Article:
by Lana Koepke Johnson
Imagine having only words to communicate the silvery complexity of a fish gill, the differences in the occlusal views of rodent teeth, the variations in a tree's striated rings or the inner workings of a cell. Even wordsmiths find it difficult, especially if they are teaching visual learners. Scientific illustration, whether it's done with pencil, paint, ink or computer, helps learners understand both simple and complex concepts when words alone won't do.
"Celebrating 10 Years of the Guild of Natural Science Illustrators – Great Plains Chapter" exhibit of scientific illustrations by Great Plains Chapter members is on display through November at the University of Nebraska Love Library. The exhibit includes over 40 works of art along with tools, specimens and educational information about scientific illustration.
- Christine Bielski, agronomy graduate student, University of Nebraska–Lincoln
- Brooke Bristow, art director and illustrator, Colonial Patterns Inc., Shawnee, Kansas
- Dana Clements, student, Lincoln Southeast High School, Lincoln
- The late John Cody, medical/scientific illustrator and psychiatrist, Hays, Kansas
- Sally Cox, calligraphy, printmaking and book artist, Lincoln
- Jeanetta Drueke, professor, UNL Libraries
- Patty McGrane Harms, freelance artist and illustrator, and graphics specialist, Schawk!, Ames, Iowa
- Donna Hendrickson, food service director, St. John Lutheran School, Seward, Nebraska
- Melissa Heberer, veterinarian, Emerson, Nebraska
- MaryBeth Hinrichs, science and educational illustrator, Stellaria Art Studio, Brooklyn Park, Minnesota
- Lana Koepke Johnson, design and communications specialist, Department of Agronomy and Horticulture, UNL
- Donna Schimonitz, graphic designer, Nebraska Game and Parks Commission, Lincoln
- Rick Simonson, freelance illustrator, and senior lecturer, Department of Biology, University of Nebraska at Kearney
- Melissa Sinner, web content and design specialist, UNL Libraries, artist at Red Path Gallery & Tasting Room, Seward, Nebraska
- Sara Taliaferro, natural sciences illustrator/artist and owner of Happy Beetle Studio, Lawrence, Kansas
- Judy Wu-Smart, assistant professor, Department of Entomology, UNL
Exhibit coordinator and designer is Melissa Sinner.
Also on display is the exhibit "Beautiful Bugs", a collection of entomological illustrations from the UNL Libraries archives and special collections.
Art and science have been intertwined since the beginning of scientific discovery. As the sciences developed, scientific illustrators have helped visualize the natural world.
"Scientific illustration is a marriage of science and art in a way that's elegant and informative. I want the information to be beautiful, but if it doesn't deliver the information, it's ultimately a failure," said Edward Bell, former art director of Scientific American magazine.
Scientific illustration is about communicating very specific details and information in the best possible way so there is no misinterpretation of the written or spoken word.
Illustrations can range from infinitesimal images — molecules and microscopic organisms — to larger items like the internal anatomy of an animal or plant, the reconstruction of an extinct dinosaur, geological cross-sections of an area or the comparison of different insect or fish species. Scientific illustrations should supplement a body of scientific information and help the viewer "see" the particular concept or theory being presented.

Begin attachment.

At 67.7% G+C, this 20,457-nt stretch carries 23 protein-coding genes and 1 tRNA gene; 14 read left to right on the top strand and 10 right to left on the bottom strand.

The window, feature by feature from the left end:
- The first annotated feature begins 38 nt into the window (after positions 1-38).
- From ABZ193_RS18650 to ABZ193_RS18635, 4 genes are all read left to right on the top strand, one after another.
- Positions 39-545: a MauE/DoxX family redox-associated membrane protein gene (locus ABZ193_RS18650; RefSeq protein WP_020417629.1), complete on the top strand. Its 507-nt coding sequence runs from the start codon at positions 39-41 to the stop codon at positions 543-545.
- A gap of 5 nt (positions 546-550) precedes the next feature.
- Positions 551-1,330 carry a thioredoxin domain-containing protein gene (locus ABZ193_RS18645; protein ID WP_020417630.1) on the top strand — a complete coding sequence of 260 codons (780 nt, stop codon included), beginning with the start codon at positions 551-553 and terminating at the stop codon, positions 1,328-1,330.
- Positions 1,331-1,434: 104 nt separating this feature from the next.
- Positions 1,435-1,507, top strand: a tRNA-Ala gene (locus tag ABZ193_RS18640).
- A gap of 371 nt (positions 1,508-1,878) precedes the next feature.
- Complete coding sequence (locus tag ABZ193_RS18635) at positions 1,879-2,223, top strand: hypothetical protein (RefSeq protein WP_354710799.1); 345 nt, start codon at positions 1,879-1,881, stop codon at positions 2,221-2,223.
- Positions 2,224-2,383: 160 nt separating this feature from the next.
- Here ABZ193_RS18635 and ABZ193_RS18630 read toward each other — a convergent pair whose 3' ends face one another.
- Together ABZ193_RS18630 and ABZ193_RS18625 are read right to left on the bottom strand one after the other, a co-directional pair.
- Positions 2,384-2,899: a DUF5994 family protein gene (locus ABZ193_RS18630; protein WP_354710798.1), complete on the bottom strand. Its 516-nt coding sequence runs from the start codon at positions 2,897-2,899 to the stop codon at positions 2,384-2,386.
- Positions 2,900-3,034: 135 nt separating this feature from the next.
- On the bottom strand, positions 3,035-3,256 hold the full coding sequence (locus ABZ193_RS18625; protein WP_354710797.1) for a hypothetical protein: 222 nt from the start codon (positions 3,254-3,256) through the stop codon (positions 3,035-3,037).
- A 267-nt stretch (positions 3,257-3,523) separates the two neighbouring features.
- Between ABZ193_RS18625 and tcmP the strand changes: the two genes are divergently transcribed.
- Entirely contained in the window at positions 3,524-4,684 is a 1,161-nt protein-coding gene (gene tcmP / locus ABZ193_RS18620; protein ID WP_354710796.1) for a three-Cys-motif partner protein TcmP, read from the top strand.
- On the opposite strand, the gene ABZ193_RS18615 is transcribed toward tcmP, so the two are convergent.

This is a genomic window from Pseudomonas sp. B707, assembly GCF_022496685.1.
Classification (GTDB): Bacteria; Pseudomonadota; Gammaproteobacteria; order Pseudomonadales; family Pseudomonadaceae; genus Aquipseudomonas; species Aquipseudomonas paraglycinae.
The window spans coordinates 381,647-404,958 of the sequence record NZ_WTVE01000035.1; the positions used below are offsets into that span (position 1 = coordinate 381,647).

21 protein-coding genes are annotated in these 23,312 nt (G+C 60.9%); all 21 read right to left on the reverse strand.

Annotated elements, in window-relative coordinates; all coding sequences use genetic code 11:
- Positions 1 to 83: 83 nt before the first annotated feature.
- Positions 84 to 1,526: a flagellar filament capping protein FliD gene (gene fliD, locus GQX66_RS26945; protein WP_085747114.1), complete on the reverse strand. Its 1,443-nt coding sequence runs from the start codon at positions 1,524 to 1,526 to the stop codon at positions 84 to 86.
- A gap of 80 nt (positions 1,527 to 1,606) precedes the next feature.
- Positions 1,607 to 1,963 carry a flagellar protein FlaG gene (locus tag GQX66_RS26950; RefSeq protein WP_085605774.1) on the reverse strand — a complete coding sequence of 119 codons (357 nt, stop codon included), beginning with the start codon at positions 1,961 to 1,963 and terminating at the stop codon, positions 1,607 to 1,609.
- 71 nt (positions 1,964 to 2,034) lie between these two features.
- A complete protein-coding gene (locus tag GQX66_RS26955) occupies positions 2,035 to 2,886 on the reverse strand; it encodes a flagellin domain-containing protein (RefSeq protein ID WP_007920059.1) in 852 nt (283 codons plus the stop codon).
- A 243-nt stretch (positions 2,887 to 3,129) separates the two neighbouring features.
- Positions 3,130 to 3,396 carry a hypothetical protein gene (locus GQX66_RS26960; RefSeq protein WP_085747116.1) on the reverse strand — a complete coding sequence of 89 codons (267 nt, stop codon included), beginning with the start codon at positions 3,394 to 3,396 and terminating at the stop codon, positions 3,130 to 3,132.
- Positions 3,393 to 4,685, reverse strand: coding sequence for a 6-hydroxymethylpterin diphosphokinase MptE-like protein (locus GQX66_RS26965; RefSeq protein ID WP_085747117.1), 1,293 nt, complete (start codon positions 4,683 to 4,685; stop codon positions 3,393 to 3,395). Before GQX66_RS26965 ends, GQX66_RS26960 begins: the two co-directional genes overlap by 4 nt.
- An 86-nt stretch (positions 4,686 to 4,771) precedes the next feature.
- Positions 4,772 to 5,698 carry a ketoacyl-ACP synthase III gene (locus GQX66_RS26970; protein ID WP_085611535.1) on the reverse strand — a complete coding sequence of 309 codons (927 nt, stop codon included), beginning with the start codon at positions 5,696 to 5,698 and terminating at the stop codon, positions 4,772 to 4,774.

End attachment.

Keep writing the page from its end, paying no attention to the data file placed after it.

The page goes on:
According to the Guild of Natural Science Illustrators, a natural science illustrator is an artist who works in the service of science, creating images of animals, objects and complex processes that teach, inform, and create understanding of our world.
Scientific illustrators produce realistic and detailed drawings as well as more abstract conceptual images that help an author/scientist communicate a specific message. A scientific illustrator must have a strong interest and a solid background in both art and science. They must have knowledge about the illustration subject or have a strong interest in learning about it, in addition to knowing how to correctly, accurately and beautifully render the final illustrations.
Using practiced observational skills, learned through detailed examination of specimens offered through science classes and field work, scientific illustrators must create drawings that are not only accurate, but are also aesthetically beautiful. They strive to make their artwork realistic, detailed and scientifically accurate while at the same time aesthetic and visually pleasing.
However, any illustration's aesthetic value is always secondary to its primary function — accurately representing a subject and communicating specific information.
GNSI is a nonprofit organization founded at the Smithsonian in 1968 to provide education, sharing of ideas and knowledge of visual science techniques for the science illustration community.
The Great Plains Chapter, founded in 2006, consists of professional scientific illustrators and educators from Kansas, Iowa, Nebraska and Minnesota with an informal goal of education and outreach to generate awareness of our unique regional Great Plains ecosystems. Through their art and educational programs about the incredible environments of the Midwest, they encourage conservation and preservation while creating great art.
For more information about scientific illustration and the GNSI Great Plains Chapter see http://www.gnsi-gp.org/, https://www.facebook.com/GNSIGreatPlains/ or contact Lana Johnson at ljohnson1@Unl.edu.